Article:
Aims To compare anterior segment optical coherence tomography (AS-OCT) with ultrasound B-scan (USB) in evaluating iris and iridociliary body lesions.
Methods Image features and resolution comparison between AS-OCT and USB in 126 patients (126 eyes) presenting with iris or iridociliary body lesion. Bland–Altman plots were generated to assess the level of agreement between the two techniques.
Results The three most common diagnoses were iris naevi (62 (49.2%)), iris pigment epithelial cysts (23 (18.3%)) and iris melanoma (11 (8.7%)). Image feature comparison for USB was better than AS-OCT in visualising all tumour margins (81 (64.3%) vs 59 (46.8%)), posterior tumour margin (54 (42.9%) vs 16 (12.7%)) and producing less posterior shadowing (121 (96%) vs 43 (34.1%)). Image resolution comparison revealed USB to be slightly better for resolving the overall tumour (45 (35.7%) vs 43 (34.1%)) and posterior tumour surface (70 (55.6%) vs 32 (25.4%)) but AS-OCT was better for resolving the anterior (62 (49.2%) vs 4 (3.2%)) and lateral tumour surface (62 (49.2%) vs 31 (24.6%)). Comparing the three most common diagnoses, USB was better for visualising iris pigment epithelial cysts (12 (52.2%) vs 2 (8.7%)) and iris melanoma (7 (63.6%) vs 1 (9.1%)) but AS-OCT was better (28 (45.2%) vs 15 (24.2%)) for visualising iris naevi. Bland–Altman plots showed good agreement between the two techniques for lesions smaller than 3 mm in base and 2 mm in elevation.
Conclusions AS-OCT is superior to USB for imaging small lesions pertaining to the anterior iris but USB is better for imaging larger iris lesions with posterior or ciliary body extension.
- Diagnostic Tests/Investigation
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Anterior segment optical coherence tomography (AS-OCT) is a relatively new imaging modality that allows detailed assessment of the anterior chamber structures by obtaining rapid high-resolution cross-sectional images without direct contact with the eye.1 The technology is based on low-coherence interferometry, and it measures the time delay and intensity of light back-reflected from tissue structures at various depths compared with a reference standard. Image creation with OCT imaging is analogous to ultrasound B-scan (USB), whereby rapid successive axial measurements (A-scans) are recorded at different transverse locations. The axial measurements indicate the echo time delay of back-reflected and back-scattered light from structures within the tissue and they are then compiled together to form a two-dimensional cross-sectional image.2
USB is a well-established imaging modality for quantitative assessment of ocular structures in the globe. However, the spatial resolution of ultrasound systems is limited because of the low frequency (10–20 MHz) in which they operate. High-frequency ultrasound biomicroscopy (UBM), which operates in the range of 30–50 MHz, can achieve higher resolution than conventional ultrasound but with poorer tissue penetration. Therefore, the clinical use of UBM is limited to examining the anterior segment of the eye. Compared with USB, the axial resolution of time-domain AS-OCT is higher (18 µm in Visante vs 25 µm in 50 MHz UBM).3 More recently, with the development of spectral/Fourier-domain OCT, the axial resolution with some AS-OCT devices is as high as 5–7 µm.1 ,2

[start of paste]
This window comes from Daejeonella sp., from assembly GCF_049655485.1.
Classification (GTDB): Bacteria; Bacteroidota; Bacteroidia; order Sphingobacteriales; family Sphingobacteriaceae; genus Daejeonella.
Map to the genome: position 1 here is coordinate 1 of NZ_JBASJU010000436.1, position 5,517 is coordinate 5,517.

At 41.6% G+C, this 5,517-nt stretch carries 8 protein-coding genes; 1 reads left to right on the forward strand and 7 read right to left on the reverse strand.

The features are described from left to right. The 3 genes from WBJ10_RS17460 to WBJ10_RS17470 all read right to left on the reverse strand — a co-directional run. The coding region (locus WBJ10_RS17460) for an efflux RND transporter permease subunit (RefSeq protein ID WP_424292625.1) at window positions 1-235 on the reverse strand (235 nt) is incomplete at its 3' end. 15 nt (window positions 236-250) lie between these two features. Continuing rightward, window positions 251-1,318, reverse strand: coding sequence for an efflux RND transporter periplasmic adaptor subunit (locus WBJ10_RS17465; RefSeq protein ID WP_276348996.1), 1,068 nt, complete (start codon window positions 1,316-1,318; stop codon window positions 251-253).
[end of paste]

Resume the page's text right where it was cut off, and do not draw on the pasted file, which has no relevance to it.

Although several studies have been published comparing UBM with AS-OCT in evaluating anterior segment tumours,4–7 there is little in the literature comparing USB with AS-OCT in the evaluation of iris and iridociliary body lesions. This is an important consideration as USB and OCT devices are often more widely available than UBM in general ophthalmic units. The aim of this study is to evaluate which imaging modality (AS-OCT vs USB) provides better visualisation and characterisation of a large cohort of iris and iridociliary body lesions.
This study was approved by the Research & Ethics Committee of Moorfields Eye Hospital, UK, and it adhered to the tenets of Declaration of Helsinki.
A retrospective case note review was carried out of all patients with iris or iridociliary body lesions imaged with both AS-OCT and USB who presented to the ocular oncology service at Moorfields Eye Hospital between the periods of October 2009 to September 2011. The inclusion criteria were patients who had either an iris or iridociliary body lesion. Patients with other anterior or posterior segment lesions or tumours were excluded. The diagnosis of the lesions was made clinically based on a combination of clinical examination, gonioscopy, transillumination, indirect ophthalmoscopic examination with scleral depression and imaging findings. Melanomas were defined as lesions >3 mm in diameter and 1 mm in thickness, iris stroma and ciliary body invasion, and if three of the following five features were present—documented growth, secondary glaucoma, secondary cataract, prominent vascularity and ectropion uvea.8
Imaging was performed with both USB and AS-OCT on the first visit in all the cases. The USBs were performed by a consultant medical physicist (MR) using the Acuson Sequoia 512 (Siemens AG, Munich, Germany) with a 25 mm footprint 14 MHz linear B-scan array probe. The system has a depth of penetration to the orbital wall, and it has a facility to expand or zoom into a region of interest in the anterior chamber within the whole B-scan range of the eye and orbit. The probe was smeared with a coupling gel (Aquasonic 100, Parker Lab, New Jersey, USA) and placed on the patient’s closed eyelids directly anterior to the lesion. All scans were performed with the lids closed to enhance patient comfort. The gain setting was adjusted to maximise the quality of the image, and it varied from −20 to +20 dB depending on the thickness of the eyelid. The images were taken in both the longitudinal (radial) and transverse directions, and care was taken to ensure the full extent of the lesions was seen before image recording. One good quality image from each scanning direction was used for analysis. The principles of AS-OCT have been described in detail elsewhere.9 AS-OCT images were performed by one experienced operator (SS) using the Visante (Carl Zeiss Meditec, Dublin, California, USA) time-domain OCT system. All the images were obtained in both the longitudinal (radial) and transverse directions. The AS-OCT images were obtained using the anterior segment single (ASS) acquisition mode and anterior segment high resolution (ASHR) mode. If it was not possible to obtain an image using the ASHR mode then only images obtained with the ASS mode were used for analysis. To minimise image distortion and measurement error, care was taken to ensure the OCT light source was perpendicular to the iris or iridociliary lesion and that a bright vertical flare line crossing the corneal vertex was seen. One good quality image was selected from each case and analysed.